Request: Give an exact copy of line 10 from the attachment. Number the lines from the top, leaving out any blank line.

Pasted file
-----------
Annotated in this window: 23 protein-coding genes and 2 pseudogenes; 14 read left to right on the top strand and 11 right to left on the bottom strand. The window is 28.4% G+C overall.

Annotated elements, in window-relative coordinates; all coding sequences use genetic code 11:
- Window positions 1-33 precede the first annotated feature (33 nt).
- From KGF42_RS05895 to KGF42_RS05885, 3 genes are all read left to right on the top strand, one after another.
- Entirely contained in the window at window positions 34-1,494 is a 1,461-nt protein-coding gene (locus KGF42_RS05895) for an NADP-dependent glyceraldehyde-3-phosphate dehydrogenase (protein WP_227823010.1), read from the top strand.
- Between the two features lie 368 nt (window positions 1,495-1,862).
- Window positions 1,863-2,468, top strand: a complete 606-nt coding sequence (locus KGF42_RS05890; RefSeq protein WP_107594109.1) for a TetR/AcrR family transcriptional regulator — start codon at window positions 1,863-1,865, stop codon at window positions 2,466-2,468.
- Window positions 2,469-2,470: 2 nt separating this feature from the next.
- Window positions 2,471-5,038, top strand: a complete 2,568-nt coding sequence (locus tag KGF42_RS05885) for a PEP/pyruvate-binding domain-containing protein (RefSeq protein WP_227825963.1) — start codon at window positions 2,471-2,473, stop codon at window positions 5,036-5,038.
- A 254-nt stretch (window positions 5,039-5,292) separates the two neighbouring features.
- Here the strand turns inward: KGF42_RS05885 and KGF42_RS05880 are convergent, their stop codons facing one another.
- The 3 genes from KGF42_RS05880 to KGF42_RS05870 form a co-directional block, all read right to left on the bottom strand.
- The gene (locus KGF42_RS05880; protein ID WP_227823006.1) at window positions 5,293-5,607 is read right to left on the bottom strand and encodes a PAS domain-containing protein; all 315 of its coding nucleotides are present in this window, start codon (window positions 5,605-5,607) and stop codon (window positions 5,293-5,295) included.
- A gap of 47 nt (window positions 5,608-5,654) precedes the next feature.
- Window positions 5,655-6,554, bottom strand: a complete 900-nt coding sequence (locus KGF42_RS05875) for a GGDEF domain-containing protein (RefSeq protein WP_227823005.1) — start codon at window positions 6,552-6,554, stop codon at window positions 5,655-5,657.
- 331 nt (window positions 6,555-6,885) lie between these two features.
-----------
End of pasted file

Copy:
- A 254-nt stretch (window positions 5,039-5,292) separates the two neighbouring features.